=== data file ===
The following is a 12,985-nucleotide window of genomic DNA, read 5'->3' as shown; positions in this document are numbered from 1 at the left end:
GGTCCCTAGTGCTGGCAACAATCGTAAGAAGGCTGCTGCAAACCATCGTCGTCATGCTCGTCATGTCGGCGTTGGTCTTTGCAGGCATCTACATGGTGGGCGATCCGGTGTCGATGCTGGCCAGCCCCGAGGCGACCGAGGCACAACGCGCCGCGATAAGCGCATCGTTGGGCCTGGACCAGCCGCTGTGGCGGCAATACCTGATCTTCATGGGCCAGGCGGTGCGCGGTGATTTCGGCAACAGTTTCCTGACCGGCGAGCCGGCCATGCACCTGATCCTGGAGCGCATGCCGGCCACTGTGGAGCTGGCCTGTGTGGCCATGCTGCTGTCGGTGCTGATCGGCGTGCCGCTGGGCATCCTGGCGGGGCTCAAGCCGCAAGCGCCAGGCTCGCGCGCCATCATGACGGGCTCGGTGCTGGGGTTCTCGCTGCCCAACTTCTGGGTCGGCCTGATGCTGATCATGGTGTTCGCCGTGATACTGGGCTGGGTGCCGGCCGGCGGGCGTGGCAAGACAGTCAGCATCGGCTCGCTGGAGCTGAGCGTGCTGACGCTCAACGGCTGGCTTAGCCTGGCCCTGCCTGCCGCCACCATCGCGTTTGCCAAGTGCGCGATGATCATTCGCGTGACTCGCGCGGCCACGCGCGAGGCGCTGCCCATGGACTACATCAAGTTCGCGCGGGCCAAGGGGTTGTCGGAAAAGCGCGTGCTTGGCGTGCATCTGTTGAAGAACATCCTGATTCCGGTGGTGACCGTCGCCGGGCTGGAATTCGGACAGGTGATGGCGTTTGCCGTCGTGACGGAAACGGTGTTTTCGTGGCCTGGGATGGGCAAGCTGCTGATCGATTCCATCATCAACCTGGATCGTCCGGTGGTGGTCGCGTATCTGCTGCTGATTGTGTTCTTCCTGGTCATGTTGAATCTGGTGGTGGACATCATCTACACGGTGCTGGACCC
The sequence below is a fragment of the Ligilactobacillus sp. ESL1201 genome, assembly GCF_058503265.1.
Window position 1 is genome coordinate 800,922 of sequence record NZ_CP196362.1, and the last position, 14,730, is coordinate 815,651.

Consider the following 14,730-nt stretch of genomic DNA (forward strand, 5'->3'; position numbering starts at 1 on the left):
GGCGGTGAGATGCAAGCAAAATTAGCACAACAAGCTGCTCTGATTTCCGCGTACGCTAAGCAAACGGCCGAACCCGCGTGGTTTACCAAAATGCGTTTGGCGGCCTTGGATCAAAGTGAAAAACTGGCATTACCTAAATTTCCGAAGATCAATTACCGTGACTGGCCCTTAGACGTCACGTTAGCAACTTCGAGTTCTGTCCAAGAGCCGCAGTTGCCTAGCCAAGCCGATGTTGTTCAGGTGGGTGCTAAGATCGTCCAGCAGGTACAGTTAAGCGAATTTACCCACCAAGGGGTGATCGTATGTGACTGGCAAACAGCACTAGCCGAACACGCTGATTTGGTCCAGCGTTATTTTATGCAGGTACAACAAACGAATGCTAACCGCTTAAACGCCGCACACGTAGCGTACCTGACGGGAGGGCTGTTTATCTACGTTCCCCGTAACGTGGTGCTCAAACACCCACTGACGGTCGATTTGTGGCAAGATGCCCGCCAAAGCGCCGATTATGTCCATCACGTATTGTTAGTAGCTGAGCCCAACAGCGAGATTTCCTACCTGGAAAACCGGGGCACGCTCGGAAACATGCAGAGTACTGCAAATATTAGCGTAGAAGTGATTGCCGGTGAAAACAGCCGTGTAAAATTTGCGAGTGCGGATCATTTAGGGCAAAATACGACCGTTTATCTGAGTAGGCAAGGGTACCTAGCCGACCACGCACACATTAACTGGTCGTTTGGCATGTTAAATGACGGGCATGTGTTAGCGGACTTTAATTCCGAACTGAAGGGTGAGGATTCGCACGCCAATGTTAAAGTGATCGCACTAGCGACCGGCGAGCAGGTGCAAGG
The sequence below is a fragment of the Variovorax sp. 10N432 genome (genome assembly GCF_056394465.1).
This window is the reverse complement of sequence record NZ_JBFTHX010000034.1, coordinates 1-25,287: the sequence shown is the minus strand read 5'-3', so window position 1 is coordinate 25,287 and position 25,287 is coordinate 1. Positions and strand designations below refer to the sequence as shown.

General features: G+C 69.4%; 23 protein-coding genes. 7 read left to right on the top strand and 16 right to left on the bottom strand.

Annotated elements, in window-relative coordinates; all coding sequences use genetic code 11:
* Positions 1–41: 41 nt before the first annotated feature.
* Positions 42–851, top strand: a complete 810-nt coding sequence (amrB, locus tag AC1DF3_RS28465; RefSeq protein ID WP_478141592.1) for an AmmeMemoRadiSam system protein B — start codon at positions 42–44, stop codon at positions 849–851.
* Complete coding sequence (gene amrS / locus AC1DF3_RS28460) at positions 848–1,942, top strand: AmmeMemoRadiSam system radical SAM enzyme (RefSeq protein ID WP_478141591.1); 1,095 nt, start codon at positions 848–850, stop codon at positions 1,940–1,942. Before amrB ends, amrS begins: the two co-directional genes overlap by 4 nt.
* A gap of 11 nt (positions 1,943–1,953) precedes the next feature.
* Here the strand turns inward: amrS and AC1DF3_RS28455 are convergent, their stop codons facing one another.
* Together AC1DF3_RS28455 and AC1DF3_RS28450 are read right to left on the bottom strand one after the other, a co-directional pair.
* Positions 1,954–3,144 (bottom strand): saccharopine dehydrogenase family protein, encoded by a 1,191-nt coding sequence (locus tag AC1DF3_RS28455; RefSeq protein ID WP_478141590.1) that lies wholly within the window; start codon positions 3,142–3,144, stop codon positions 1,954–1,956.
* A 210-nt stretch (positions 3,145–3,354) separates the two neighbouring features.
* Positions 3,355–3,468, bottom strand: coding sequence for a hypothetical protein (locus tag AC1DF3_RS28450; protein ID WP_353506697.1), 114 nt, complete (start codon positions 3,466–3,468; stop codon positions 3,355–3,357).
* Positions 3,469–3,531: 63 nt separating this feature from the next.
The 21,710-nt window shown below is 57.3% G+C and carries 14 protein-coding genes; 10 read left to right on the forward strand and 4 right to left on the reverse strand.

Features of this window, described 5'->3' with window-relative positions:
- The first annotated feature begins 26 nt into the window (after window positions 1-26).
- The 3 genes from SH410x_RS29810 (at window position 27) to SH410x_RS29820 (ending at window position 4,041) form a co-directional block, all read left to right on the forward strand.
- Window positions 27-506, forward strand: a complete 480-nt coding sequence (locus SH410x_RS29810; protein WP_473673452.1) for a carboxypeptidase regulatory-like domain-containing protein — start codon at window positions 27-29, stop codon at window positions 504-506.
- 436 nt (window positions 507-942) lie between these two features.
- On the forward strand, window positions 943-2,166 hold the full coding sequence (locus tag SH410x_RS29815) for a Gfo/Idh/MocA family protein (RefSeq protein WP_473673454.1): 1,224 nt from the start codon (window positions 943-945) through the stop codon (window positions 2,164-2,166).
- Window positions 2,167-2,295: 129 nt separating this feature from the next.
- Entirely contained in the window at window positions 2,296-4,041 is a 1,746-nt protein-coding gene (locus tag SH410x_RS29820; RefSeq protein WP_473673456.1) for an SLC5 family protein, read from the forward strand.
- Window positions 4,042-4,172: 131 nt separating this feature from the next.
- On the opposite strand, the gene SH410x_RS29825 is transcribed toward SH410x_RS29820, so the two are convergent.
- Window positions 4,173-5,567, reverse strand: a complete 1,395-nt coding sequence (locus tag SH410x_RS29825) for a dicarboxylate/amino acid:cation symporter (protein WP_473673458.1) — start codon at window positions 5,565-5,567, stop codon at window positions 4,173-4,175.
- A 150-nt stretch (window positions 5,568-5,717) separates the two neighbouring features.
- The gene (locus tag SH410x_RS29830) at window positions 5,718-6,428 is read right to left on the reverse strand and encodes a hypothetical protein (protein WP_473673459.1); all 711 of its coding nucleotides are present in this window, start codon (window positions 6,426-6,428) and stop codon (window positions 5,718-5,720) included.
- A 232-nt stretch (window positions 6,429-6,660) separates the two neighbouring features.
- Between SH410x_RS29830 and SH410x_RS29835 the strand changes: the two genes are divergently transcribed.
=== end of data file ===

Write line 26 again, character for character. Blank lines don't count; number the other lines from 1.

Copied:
- 436 nt (window positions 507-942) lie between these two features.